Windows Live Essentials strikes back – completing the Windows 7 experience

wlessentials_47bd62d9 News Remember Windows Live Essentials, the service that went through its early beta stages back in 2006 and never made it out of beta, that’s meant to “offer integrated and bundled e-mail, instant messaging, photo-sharing, blog publishing, security services and other Windows Live entities into a seamless whole”? Today Brandon LeBlanc at the Windows Experience Blog talked about how Windows 7 + Windows Live will “complete the Windows Experience” together – once again through the suite named “Windows Live Essentials”. The reasoning behind this, as explained by Brandon, is that:

Microsoft has learned that many end-user experiences need to be updated more frequently. Instead of waiting for the next Windows release, we began delivering updated versions of the Windows Live applications to improve those end-user experiences. While this was a great way to improve the Windows experience for users, many of these updates in Windows Live Wave 2 seemed duplicative of applications already in Windows.

To address this, Microsoft will now only ship these applications (which include Windows Live Mail, Windows Live Messenger, Windows Live Photo Gallery, Windows Live Writer and now Windows Live Movie Maker) as part of the Windows Live Essentials suite.

Although branded with a new (or should I say “old”) name, “Windows Live Essentials” in simply the installer that we’ve been seeing since wave 2 that installs the entire suite (or selected applications) of Windows Live products, with the Wave 3 installer available at http://download.live.com. What’s interesting about Brandon’s post is that it showed us a few screenshots of the internal builds of Wave 3 applications, or the “Windows Live Essentials” suite, currently being tested inside Microsoft:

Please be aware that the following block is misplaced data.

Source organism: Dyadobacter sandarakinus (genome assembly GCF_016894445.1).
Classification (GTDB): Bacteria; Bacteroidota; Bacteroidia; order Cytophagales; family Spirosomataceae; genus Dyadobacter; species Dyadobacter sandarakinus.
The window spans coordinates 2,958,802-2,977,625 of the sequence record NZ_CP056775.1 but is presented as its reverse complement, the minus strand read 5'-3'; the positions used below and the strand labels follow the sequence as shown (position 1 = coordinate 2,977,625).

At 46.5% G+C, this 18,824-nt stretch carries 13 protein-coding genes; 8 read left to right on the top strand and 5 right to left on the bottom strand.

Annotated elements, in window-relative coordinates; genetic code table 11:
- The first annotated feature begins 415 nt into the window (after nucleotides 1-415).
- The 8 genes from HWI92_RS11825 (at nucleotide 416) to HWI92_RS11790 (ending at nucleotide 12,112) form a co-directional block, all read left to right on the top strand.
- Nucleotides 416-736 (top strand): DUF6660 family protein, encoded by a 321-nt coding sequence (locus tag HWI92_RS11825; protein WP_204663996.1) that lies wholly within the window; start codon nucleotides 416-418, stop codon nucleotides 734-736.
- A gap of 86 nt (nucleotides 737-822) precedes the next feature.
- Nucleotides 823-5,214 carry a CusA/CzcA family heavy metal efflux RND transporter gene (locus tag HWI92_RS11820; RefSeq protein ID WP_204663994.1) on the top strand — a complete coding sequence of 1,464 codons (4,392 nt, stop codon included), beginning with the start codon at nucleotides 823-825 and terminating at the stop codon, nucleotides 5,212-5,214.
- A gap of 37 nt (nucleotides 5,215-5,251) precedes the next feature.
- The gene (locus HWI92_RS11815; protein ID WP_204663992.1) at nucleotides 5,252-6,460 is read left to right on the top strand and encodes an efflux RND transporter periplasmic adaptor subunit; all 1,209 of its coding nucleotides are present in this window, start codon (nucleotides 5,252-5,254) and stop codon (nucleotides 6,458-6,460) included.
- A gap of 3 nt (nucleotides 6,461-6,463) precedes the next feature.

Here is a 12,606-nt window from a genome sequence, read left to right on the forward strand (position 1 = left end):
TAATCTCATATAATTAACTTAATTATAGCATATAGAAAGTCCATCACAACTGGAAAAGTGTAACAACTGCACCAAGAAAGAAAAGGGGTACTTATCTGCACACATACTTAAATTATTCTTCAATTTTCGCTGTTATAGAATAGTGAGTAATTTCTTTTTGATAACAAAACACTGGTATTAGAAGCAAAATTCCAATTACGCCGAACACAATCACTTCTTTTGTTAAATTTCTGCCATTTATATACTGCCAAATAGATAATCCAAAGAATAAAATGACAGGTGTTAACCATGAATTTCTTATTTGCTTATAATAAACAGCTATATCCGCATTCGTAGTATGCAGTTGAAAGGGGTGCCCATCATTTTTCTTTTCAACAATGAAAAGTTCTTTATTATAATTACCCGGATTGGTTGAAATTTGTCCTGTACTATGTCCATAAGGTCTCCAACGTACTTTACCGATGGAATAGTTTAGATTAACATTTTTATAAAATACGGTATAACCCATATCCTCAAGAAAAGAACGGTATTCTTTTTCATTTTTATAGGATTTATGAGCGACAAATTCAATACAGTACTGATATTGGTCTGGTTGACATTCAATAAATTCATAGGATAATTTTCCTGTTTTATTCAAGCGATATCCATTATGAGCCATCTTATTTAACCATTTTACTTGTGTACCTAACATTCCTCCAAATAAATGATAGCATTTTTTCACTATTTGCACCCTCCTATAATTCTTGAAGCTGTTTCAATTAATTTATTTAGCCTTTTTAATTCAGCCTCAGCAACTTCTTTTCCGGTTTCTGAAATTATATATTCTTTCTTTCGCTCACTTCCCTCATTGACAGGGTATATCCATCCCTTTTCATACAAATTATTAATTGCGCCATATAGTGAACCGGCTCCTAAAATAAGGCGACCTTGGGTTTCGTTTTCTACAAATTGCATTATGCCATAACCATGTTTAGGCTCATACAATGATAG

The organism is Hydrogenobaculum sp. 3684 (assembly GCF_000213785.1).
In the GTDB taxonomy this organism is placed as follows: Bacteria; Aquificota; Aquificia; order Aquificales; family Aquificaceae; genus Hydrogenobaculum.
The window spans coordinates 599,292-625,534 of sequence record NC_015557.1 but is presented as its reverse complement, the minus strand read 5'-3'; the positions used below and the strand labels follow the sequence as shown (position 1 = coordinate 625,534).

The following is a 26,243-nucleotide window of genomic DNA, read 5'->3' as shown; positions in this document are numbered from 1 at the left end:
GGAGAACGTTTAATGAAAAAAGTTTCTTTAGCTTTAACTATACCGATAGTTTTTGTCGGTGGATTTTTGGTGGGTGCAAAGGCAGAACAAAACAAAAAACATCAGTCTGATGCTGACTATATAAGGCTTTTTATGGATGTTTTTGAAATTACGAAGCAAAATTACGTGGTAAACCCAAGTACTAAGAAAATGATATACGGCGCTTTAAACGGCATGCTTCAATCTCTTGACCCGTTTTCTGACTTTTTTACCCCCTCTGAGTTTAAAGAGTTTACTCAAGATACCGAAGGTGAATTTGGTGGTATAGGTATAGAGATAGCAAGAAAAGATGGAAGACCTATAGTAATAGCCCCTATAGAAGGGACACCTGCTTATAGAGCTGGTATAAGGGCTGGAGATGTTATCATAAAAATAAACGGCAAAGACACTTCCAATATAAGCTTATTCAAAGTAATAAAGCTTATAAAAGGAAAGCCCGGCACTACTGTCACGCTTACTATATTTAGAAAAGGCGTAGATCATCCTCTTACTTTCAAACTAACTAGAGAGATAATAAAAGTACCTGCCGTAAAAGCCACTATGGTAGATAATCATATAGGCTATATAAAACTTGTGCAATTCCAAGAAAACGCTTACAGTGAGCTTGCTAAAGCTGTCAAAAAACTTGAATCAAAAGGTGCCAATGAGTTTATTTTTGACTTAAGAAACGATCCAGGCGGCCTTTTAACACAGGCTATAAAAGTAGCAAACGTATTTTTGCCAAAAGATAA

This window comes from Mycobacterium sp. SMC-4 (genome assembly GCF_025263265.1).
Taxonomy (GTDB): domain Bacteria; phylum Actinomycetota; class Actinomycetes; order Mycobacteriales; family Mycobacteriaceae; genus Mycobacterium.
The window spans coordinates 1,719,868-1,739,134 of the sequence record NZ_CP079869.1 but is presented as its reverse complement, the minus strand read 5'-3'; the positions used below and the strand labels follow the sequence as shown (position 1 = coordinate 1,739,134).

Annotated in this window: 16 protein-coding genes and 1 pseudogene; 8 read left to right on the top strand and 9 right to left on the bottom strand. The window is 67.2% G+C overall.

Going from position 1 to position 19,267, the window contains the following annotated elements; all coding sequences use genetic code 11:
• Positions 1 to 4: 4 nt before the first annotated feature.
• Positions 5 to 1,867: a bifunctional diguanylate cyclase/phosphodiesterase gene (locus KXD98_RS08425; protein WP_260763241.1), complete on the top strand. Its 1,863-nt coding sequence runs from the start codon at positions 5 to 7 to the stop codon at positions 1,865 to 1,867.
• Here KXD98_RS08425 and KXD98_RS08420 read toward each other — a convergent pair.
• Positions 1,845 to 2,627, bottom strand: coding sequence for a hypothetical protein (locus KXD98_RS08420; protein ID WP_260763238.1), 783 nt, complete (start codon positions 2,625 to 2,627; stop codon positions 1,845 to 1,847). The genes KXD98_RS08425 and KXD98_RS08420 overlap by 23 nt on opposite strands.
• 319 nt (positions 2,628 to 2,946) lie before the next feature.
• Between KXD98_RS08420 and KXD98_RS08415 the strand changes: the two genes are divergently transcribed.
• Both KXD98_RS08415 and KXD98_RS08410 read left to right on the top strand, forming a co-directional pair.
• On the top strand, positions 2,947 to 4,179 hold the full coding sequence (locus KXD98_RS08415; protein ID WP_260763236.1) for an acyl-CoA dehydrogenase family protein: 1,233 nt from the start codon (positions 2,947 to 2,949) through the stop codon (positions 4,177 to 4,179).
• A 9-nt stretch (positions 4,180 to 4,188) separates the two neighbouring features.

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We notice there’s minor updates to all these applications, such as:

• Integration with Windows Live Photos in the Messenger conversation window
• Personal Status Message comes back in the Messenger conversation window
• Removal of the “said:” part in the Messenger conversation history
• A nice shade of blue in the background for Mail
• A new “Edit” submenu in Movie Maker
• Removal of more icons from the programs, especially in Messenger and Mail, to align with “Windows 7” design principles

The one major change that caught our eyes is the new icons for Messenger, Mail, Calendar, Photo Gallery and Movie Maker. It seems like Microsoft icon designers are obsessed with the “yellow ribbon” around their icons. Here’s a close up view of the new icons and also a close-up shot of a photo taken from the Windows 7 keynote at PDC2008:

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Do these icon change and the “yellow ribbon” signify anything? Are they in any way related to the “yellow ribbon” around the Internet Explorer icon? Perhaps we’ll have to find out later. Stay tuned with us as we keep you updated on the latest Windows Live news.